There are quite a few things we haven’t yet spoken about on this blog, not because we haven’t wanted to, just because we haven’t had the time or mind frame to just sit down and flush these stories out. This post in particular, as you undoubtedly already know from the title, will be a catch-me-up post explaining two of the most influential experiences we’ve had in the past couple years: renting out our first home and moving to the UK from Canada.
The intercontinental move we made from Toronto to Bournemouth was not made lightly. We’d been planning one such move for years before we “jumped the gun” and did it. In our minds, it was a process that took much longer than we’d expected, primarily because we had so many loose ends in Canada that needed tying up before we were happy to leave.
We’d purchased our first property in Canada – a 5 bedroom bungalow split up into 3 separate units – two 1 bedroom units in the basement and one 3 bedroom unit on the main floor. This made it the perfect rental property. We lived in it for roughly 2 years before finally moving out, staying with my grandmother for what we thought would be around 6 months before finally taking off to Europe (at the time, we were planning on moving to Toulouse, France – Thomas speaks French so my language barrier wouldn’t be an issue), and in the meantime, had a property management company look after our home.
Things went south pretty quickly. The god-awful real estate agent that worked for the property management company we hired didn’t do a thorough job at vetting the tenant she found us at all; so we ended up with a family of professional tenants upstairs. Calling what this real estate agent did for us “thorough” would be like calling a sleep deprived monkey eating bananas as he attempted to drive a truck safe. We thought this company could be trusted, and they couldn’t. A story for another day, but all in all, we learned our lessons, cut our losses, and moved the hell on.
It was made abundantly clear to us through this experience that we could not simply leave a rental in the hands of a property management company and go spend our lives in another country, so once the professional tenants were out, we fixed up our home, got it ready to sell, set it up for a bidding war (with the help of our own, kickass real estate agents), and sold it for a price we were happy with. We sold in the autumn, could’ve made a lot more had we waited to sell until spring, but at this point we were already a year behind schedule for leaving the country, were just so fed up with absolutely everything to do with the house, and got really a decent enough offer that we cut our ties to the house quickly and started gearing up for our cross-continental move.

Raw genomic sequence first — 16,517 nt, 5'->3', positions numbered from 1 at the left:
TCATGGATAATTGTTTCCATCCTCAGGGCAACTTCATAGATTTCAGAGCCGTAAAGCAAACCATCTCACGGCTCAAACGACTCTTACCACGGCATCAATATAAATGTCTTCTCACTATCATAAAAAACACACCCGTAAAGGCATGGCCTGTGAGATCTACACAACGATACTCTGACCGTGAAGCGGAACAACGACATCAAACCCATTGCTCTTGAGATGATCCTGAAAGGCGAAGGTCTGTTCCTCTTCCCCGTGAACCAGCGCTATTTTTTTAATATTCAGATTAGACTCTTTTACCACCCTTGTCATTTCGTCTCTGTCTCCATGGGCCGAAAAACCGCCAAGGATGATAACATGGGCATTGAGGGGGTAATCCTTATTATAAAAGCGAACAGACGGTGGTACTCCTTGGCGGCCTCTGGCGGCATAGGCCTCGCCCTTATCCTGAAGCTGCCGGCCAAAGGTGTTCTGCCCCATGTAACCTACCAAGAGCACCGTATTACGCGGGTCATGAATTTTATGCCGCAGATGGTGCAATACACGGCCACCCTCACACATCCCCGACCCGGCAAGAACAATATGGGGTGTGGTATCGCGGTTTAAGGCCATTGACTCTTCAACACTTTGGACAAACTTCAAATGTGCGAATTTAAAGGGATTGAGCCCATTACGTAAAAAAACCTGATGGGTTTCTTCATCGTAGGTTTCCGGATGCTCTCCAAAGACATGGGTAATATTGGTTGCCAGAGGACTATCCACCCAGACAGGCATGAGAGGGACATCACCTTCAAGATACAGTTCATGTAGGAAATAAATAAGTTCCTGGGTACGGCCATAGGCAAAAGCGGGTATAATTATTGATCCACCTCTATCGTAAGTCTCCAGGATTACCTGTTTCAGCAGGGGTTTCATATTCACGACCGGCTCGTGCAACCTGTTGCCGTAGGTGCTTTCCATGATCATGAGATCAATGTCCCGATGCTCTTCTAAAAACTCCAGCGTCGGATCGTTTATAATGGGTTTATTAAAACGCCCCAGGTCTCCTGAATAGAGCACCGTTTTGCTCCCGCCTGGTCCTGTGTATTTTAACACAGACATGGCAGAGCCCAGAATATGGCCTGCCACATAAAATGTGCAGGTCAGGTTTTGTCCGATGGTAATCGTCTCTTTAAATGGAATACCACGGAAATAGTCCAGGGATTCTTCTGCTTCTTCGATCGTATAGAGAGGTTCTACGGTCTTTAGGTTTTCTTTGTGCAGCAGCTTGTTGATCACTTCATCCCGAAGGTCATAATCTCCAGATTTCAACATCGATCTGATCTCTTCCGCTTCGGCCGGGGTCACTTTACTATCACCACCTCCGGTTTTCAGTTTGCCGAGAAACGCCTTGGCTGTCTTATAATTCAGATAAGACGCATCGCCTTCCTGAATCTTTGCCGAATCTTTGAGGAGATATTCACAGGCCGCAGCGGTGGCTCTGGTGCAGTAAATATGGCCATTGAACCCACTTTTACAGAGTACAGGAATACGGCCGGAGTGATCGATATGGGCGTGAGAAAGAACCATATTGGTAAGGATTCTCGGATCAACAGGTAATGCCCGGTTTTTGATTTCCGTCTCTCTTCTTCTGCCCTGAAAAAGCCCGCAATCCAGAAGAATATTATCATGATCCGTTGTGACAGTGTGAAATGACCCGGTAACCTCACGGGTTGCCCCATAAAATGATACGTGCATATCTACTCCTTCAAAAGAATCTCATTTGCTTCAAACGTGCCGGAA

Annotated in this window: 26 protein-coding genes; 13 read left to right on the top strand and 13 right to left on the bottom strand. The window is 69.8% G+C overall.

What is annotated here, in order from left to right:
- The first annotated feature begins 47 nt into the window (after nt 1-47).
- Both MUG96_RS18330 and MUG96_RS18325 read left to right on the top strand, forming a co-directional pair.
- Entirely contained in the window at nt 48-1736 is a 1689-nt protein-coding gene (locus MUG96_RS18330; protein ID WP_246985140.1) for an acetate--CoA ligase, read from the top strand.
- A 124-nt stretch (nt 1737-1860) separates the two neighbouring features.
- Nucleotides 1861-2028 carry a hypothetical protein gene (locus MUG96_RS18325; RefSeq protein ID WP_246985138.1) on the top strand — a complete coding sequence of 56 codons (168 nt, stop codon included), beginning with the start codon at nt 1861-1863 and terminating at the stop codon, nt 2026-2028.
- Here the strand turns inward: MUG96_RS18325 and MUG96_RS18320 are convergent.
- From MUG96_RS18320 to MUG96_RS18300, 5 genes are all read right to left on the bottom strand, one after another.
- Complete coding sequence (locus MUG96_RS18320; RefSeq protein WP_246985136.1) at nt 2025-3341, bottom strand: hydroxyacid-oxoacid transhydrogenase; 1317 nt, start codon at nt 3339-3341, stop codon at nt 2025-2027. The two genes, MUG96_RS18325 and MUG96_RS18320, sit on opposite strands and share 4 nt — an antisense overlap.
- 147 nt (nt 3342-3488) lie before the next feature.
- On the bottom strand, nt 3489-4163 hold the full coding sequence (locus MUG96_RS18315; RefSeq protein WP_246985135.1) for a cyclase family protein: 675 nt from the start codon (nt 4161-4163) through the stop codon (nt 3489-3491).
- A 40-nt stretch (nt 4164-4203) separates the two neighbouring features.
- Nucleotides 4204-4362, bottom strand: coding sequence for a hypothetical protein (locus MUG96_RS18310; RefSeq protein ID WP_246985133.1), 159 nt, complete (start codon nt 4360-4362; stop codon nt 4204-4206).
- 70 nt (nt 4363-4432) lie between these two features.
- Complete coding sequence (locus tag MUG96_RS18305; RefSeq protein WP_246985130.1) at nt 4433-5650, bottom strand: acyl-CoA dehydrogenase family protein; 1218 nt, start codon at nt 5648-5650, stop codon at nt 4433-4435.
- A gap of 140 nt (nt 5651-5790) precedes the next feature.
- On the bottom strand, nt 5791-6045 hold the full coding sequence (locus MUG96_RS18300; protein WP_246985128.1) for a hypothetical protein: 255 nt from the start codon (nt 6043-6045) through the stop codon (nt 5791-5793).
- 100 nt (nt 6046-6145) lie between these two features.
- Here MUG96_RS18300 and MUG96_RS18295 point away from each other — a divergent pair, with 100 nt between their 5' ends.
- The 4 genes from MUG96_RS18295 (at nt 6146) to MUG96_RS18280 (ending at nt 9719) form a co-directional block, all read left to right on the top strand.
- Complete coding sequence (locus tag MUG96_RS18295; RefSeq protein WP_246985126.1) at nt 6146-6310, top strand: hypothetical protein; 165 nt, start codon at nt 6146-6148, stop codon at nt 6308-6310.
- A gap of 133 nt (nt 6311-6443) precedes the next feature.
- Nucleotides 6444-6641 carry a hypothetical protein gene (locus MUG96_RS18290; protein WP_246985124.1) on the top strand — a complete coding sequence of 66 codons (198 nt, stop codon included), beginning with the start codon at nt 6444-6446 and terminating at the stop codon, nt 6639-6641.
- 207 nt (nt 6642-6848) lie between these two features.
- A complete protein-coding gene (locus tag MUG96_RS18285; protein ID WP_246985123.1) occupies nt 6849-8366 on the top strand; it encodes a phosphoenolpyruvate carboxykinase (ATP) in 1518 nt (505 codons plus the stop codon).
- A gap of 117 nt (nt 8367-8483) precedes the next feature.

6 months at my grandmother’s became 2 years. In that time, we got a lot of thinking done, watched the world be transformed politically, and decided what we really needed was not so much culture and excitement (which would be lovely), but stability, security, and the ability to trust wherever we went next, especially in terms of taxation. It was most important to us that no matter where we chose to be, we’d be in a country that would not try to pull the wool over our eyes while they made brash decisions in terms of taxation for small businesses (we’re self-employed bloggers after all). France was off the table thanks to confusing tax laws for self-employed entrepreneurs. Belgium was too complicated as well. We entertained Spain, Portugal, even Switzerland as options, but ultimately, once we got to the root of the matter – stability, security, and trust where we could lay down our company’s roots we knew, if we were choosing somewhere in Europe, would come in its highest form if we moved to the UK.
Thomas lived in Bournemouth before he was in Canada; had lived here off and on since he was around 15. Compared to other places in the UK, Bournemouth he knew well, and on top of that, he’s got an incredible asset here – his badass grandmother, Sue, who he’s tighter with than absolutely any of the rest of his family. She’s the most connected person I’ve ever met in my life. I swear, when we first got here, we’d walked down to shops with this woman about 5-6 times and had been stopped at least 3 of those times by acquaintances who wanted to catch up with her. One time she was even stopped by someone driving who’d seen her walking down the street with us. It’s madness. But hey, she goes out, more than my entire family combined, is an incredibly nice person to be around; can’t too surprised everyone wants to chat if you know her. Sue’s also one of those people who’s helpful just because she can be. Never counts favours – just does whatever she can to make everyone’s life easier without ever crossing a line into being more involved than you’d want her to be.